Espresso sugar Espresso sugar came about from my love of cinnamon toast as a child. My mother would put a nice thick slab of butter on toast and sprinkle cinnamon and sugar on top. Then she would pop the whole thing under the broiler, until it caramelized. One afternoon four years ago I ate my toast with a cup of espresso, and desired a more updated version of this family favorite. It was then that my Espresso sugar was created.

1 cup sugar 2 TBL instant espresso powder, if you want a strong coffee taste use 3 tbs. Mix together and store in a jar with a tight lid.

*Tips I like to use a silicone baking pan for this recipe. Because the sugar caramelizes, the silicone pan will This version of monkey bread is the same principle as effortlessly pull away from the bread, leaving all the my espresso toast. You just exchange the cinnamon caramel goodies on the bread. sugar with espresso sugar. It’s the same delicious, If you do not have instant espresso powder, use inbuttery favorite just more sophisticated! stant coffee or finely ground espresso. It might be a bit gritty but I know it does not bother me. Just remember to use a rich tasting coffee. Another use for Espresso Monkey Bread espresso sugar is my recipe for Espressodoodles. A 1 batch of bread dough, any dough will work but I re- delicious and easy cookie! ally like this no-knead brioche recipe. It makes 4 loves, so you can either make a Ÿ of the recipe or store the http://storybookwoods.typepad.com/storybook_ woods/2009/05/espressodoodle.html extra dough in your fridge for future use. Espresso sugar 8 TBL (one stick) of melted butter

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Is there any other food more synonymous with winter than hot chocolate? These hand-pies are a perfect treat after a long day of playing in the snow. One of the lovely things about them, is they can be assembled in the morning. Just cover a cookie sheet with plastic wrap to keep the dough from drying out. Store the hand-pies in your fridge, ready to pop in the oven when you come home!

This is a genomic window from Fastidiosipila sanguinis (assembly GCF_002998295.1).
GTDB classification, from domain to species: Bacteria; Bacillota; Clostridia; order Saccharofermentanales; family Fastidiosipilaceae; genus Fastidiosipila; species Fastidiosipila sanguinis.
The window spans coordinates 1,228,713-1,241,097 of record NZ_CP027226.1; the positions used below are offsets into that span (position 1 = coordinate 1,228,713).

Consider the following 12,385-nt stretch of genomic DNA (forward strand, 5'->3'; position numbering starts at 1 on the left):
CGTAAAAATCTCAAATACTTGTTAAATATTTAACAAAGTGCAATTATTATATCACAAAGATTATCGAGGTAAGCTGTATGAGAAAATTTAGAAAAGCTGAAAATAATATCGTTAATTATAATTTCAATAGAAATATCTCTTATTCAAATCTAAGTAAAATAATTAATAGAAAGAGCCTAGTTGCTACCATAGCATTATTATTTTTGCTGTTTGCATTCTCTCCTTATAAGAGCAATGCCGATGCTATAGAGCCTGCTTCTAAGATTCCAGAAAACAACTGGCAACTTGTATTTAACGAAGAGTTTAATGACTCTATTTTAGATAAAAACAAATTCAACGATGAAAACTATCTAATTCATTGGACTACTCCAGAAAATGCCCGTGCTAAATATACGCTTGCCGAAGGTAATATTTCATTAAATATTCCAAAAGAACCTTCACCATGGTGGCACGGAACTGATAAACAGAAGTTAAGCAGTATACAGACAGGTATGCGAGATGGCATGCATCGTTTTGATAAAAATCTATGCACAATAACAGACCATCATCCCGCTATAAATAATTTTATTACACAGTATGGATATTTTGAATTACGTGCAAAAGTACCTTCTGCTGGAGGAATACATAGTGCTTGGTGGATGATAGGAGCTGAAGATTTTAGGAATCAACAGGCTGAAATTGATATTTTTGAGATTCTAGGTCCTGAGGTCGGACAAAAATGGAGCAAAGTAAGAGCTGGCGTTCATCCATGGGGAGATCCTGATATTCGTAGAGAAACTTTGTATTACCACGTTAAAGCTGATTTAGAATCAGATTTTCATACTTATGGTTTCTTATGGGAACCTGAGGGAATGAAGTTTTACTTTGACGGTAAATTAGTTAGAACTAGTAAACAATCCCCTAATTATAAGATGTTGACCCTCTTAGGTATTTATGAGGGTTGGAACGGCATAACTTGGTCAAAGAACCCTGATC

Hot Chocolate Hand-Pies Makes about 6, 3” hand pies depending on the size of your crust 1 uncooked pie crust, rolled to a ¼ inch Milk chocolate truffle filling (see recipe next page) Mini-marshmallows

Pre-heat oven to 350 degrees. Line a cookie sheet with parchment paper to catch any filling that may bubble out. Cut a top and a bottom piece from the pie crust with a cookie cutter. I used the ring of a wide-mouth canning lid, which is about 3 ½ inches wide. Set bottom piece on the parchment. Place a small scoop of chocolate filling in the center of the dough and add a couple of mini-marshmallows. Make sure you leave a ½ inch of crust around the edge uncovered. Add the other piece on top of the chocolate and carefully press edges together with finger or fork without puncturing the crust. With the tip of a sharp knife, cut a small slit in the top of the handpie. When all hand-pies are assembled bake 30-40 minutes, until crusts are golden brown. Let cool five minutes and then transfer to a rack to cool 15 or more minutes before eating. Gatherings-- 118


Milk Chocolate Truffle Filling *Tips You can freeze the filling! Just wrap it tight in plastic wrap to keep out moisture and then freezer paper. ¼ heavy cream Supposedly you can keep it in the freezer 9 months. Bring heavy cream to a boil in a sauce pan. Do NOT I would not know, truffle filling does not last long in leave the cream as you heat it. As soon as you see my house! bubbles and the cream move up pan, pull it off the heat. Immediately pour chocolate into the hot cream. Of course as with any dish you cook, the better the Gently stir until all the chocolate has melted. A silicon chocolate you use, that better these hand-pies will spatula that is meant for heat is great for this. Pour be. the ganache into a shallow baking dish and refriger- Any pie crust will do but my favorite is Martha’s Pate ate until firm. This will take 1- 2 hours. You can make Brisee. this up to a week ahead of time, just keep the filling Use heart shape cookie cutters on Valentine’s Day refrigerated. for a perfect, I LOVE YOU. 1 cups milk chocolate, chopped or chips